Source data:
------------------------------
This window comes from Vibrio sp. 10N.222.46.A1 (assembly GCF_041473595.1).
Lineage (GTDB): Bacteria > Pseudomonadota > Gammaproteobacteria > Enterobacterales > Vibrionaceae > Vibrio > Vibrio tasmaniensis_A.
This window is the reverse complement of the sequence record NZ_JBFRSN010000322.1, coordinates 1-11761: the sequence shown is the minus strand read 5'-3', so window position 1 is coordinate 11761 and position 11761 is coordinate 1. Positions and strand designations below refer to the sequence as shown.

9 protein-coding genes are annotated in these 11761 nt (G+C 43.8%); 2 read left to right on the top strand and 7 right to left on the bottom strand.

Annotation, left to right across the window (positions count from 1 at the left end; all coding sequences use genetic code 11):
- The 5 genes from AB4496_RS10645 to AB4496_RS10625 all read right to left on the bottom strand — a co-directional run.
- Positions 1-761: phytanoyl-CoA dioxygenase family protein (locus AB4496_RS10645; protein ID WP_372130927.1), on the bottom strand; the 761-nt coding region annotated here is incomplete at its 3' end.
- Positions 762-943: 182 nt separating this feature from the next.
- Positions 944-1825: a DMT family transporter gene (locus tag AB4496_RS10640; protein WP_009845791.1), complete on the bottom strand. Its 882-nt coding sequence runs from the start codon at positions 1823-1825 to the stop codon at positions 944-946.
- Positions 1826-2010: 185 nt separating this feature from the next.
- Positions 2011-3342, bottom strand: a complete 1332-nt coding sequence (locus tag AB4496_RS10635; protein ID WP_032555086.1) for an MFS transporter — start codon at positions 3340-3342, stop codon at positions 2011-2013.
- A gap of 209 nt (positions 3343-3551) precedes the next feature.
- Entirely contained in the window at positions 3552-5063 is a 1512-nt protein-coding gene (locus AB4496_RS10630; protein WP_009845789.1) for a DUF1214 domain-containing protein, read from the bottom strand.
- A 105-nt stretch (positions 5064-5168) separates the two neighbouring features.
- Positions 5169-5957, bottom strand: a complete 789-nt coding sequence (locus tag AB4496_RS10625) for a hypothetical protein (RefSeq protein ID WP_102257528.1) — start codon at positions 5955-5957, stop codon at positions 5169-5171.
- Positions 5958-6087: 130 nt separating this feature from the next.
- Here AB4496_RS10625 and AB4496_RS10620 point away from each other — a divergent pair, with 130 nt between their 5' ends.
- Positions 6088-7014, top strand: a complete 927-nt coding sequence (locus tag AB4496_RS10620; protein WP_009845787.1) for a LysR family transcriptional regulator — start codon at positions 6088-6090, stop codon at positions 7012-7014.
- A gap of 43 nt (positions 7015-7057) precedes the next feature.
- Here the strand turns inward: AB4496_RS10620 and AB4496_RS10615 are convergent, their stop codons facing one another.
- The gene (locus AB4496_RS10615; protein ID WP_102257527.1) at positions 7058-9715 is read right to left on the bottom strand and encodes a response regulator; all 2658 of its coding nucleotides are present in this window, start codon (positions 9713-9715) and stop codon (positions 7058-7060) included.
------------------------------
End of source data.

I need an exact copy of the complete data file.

This window comes from Vibrio sp. 10N.222.46.A1 (assembly GCF_041473595.1).
Lineage (GTDB): Bacteria > Pseudomonadota > Gammaproteobacteria > Enterobacterales > Vibrionaceae > Vibrio > Vibrio tasmaniensis_A.
This window is the reverse complement of the sequence record NZ_JBFRSN010000322.1, coordinates 1-11761: the sequence shown is the minus strand read 5'-3', so window position 1 is coordinate 11761 and position 11761 is coordinate 1. Positions and strand designations below refer to the sequence as shown.

9 protein-coding genes are annotated in these 11761 nt (G+C 43.8%); 2 read left to right on the top strand and 7 right to left on the bottom strand.

Annotation, left to right across the window (positions count from 1 at the left end; all coding sequences use genetic code 11):
- The 5 genes from AB4496_RS10645 to AB4496_RS10625 all read right to left on the bottom strand — a co-directional run.
- Positions 1-761: phytanoyl-CoA dioxygenase family protein (locus AB4496_RS10645; protein ID WP_372130927.1), on the bottom strand; the 761-nt coding region annotated here is incomplete at its 3' end.
- Positions 762-943: 182 nt separating this feature from the next.
- Positions 944-1825: a DMT family transporter gene (locus tag AB4496_RS10640; protein WP_009845791.1), complete on the bottom strand. Its 882-nt coding sequence runs from the start codon at positions 1823-1825 to the stop codon at positions 944-946.
- Positions 1826-2010: 185 nt separating this feature from the next.
- Positions 2011-3342, bottom strand: a complete 1332-nt coding sequence (locus tag AB4496_RS10635; protein ID WP_032555086.1) for an MFS transporter — start codon at positions 3340-3342, stop codon at positions 2011-2013.
- A gap of 209 nt (positions 3343-3551) precedes the next feature.
- Entirely contained in the window at positions 3552-5063 is a 1512-nt protein-coding gene (locus AB4496_RS10630; protein WP_009845789.1) for a DUF1214 domain-containing protein, read from the bottom strand.
- A 105-nt stretch (positions 5064-5168) separates the two neighbouring features.
- Positions 5169-5957, bottom strand: a complete 789-nt coding sequence (locus tag AB4496_RS10625) for a hypothetical protein (RefSeq protein ID WP_102257528.1) — start codon at positions 5955-5957, stop codon at positions 5169-5171.
- Positions 5958-6087: 130 nt separating this feature from the next.
- Here AB4496_RS10625 and AB4496_RS10620 point away from each other — a divergent pair, with 130 nt between their 5' ends.
- Positions 6088-7014, top strand: a complete 927-nt coding sequence (locus tag AB4496_RS10620; protein WP_009845787.1) for a LysR family transcriptional regulator — start codon at positions 6088-6090, stop codon at positions 7012-7014.
- A gap of 43 nt (positions 7015-7057) precedes the next feature.
- Here the strand turns inward: AB4496_RS10620 and AB4496_RS10615 are convergent, their stop codons facing one another.
- The gene (locus AB4496_RS10615; protein ID WP_102257527.1) at positions 7058-9715 is read right to left on the bottom strand and encodes a response regulator; all 2658 of its coding nucleotides are present in this window, start codon (positions 9713-9715) and stop codon (positions 7058-7060) included.